Published December 2011,March 2011,April 2011,December 2011,February 2011.

One of the powerful developments in mathematics in the 20th century was the realisation that mathematics can be seen as the study of objects through the study of actions that act upon those objects. Thus arithmetic is the study of the actions of adding, subtracting, multiplying and dividing, on numbers. What is important is the relationships between actions, not the calculating of answers as such. Similarly, geometry is the study of actions on shapes that preserve some aspects (but not necessarily all) of those shapes.

For example, to study integers, it is useful to think of actions such as 'add 3' or 'subtract 5', or 'subtract from 7'. These actions can be composed ('adding 3' can be followed by 'adding 5' and the overall result turns out to be the same as 'adding 8').

To study shapes, it is useful to think of actions which preserve orientation (translation, rotation, scaling), or which preserve distances between points (translation, rotation and reflection) or which preserve angles between lines (scaling, rotating, translating, reflecting).

Actions which preserve some property are particularly fruitful. Thus 'adding 3' preserves the order and the distance between numbers (and can be thought of geometrically as a translation). Translating any geometrical shape, rotating it about some point through some angle, scaling by some factor, and reflecting it in some mirror-line each preserves some relationships but alters others.

Very often it is useful to develop a notation for actions, and then to start treating the actions as objects worthy of study in their own right. For example, 'add 3' can be seen as an action on the number line. Denoting it by A3, and denoting 'subtract 5' by S5, then S5 is the same as A-5. Performing A3 followed by S5 (usually denoted S5 o A3) has the same effect as S2 which is the same as A-2.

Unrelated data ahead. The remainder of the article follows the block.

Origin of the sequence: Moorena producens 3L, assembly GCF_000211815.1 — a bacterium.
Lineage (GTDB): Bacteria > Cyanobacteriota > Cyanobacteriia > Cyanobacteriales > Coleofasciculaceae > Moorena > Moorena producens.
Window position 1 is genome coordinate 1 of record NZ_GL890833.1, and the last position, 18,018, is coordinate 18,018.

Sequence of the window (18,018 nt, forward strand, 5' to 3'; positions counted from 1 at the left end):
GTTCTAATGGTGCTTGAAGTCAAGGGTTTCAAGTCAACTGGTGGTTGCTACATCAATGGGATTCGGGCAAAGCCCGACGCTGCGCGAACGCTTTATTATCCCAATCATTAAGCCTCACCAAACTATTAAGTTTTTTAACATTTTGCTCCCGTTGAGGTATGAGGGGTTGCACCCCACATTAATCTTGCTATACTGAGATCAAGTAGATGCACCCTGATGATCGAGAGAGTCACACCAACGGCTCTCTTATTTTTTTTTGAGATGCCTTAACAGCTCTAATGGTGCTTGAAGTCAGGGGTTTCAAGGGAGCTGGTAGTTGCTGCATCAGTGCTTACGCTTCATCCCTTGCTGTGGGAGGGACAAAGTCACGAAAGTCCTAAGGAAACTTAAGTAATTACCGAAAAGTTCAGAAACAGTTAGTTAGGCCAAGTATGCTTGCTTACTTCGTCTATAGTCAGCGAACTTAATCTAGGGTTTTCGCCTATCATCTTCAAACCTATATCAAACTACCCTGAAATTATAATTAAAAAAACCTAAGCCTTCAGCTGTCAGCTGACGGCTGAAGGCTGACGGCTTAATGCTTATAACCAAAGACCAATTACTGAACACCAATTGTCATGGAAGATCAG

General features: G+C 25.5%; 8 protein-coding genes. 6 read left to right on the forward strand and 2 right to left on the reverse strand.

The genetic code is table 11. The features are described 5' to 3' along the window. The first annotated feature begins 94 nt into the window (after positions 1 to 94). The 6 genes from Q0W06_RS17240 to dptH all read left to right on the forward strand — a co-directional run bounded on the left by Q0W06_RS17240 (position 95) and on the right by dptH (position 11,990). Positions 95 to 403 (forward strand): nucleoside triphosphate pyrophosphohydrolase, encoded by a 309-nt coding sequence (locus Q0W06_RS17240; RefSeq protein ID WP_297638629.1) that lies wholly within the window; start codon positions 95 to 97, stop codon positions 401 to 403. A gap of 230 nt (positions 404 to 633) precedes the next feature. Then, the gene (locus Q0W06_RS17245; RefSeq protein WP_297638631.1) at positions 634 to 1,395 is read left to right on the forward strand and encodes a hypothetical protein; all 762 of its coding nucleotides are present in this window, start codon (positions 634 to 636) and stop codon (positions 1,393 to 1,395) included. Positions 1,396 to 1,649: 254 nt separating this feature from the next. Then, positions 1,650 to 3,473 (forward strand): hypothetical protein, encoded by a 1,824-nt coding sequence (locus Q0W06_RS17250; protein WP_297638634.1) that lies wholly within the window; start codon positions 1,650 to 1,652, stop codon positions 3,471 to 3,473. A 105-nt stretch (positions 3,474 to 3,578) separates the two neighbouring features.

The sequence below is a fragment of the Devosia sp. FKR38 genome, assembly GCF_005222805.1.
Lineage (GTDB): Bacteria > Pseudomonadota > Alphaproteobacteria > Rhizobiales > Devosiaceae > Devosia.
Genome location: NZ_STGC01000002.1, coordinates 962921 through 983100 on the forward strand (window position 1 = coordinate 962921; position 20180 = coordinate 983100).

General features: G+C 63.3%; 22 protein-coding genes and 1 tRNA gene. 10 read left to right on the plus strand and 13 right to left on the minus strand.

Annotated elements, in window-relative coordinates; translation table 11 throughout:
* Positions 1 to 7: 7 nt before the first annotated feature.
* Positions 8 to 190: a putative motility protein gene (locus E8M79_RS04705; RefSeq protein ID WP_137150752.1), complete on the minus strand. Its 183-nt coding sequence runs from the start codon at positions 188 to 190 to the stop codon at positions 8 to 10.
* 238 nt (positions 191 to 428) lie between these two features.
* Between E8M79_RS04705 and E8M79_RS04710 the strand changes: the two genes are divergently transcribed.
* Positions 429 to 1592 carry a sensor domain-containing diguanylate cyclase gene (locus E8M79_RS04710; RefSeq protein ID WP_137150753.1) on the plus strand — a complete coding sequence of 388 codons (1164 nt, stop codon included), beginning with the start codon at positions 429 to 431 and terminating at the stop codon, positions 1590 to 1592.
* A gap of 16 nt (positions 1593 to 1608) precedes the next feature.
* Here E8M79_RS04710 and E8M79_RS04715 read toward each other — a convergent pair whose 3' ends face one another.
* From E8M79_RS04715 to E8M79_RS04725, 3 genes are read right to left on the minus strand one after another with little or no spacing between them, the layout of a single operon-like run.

Studying actions on objects involves a subtle transition in what is attended to, what is stressed and what is consequently ignored. Attending to relationships between particular objects can be referred to as recognising relationships. For example, that 3 and 5 are the same distance apart and in the same order as 7 and 9, and the same distance apart but in the opposite order to -3 and -5 (since 5 is to the right of 3, but -5 is to the left of -3). There is a different way of attending (referred to as perceiving properties) in which properties are perceived as being instantiated in particular instances. Thus the fact that 3 and 5 are a distance 2 apart is a particular instance of the property of 'being a distance two apart'. The shift between these is ever so subtle. Sometimes learners make it with ease, and sometimes they dwell in the recognising relationships in particular rather than perceiving properties as being instantiated. When this happens, it can be useful to invite learners to generate more examples of what the teacher perceives as a property, until the learners become aware of a property being instantiated.

For example, the fact that 3 + 5 is the same as 5 + 3 is not due to the fact that the answers are both 8, but rather because addition is invariant under change of order. becoming aware of this property can be approached through experiencing in quick succession a number of instances, such as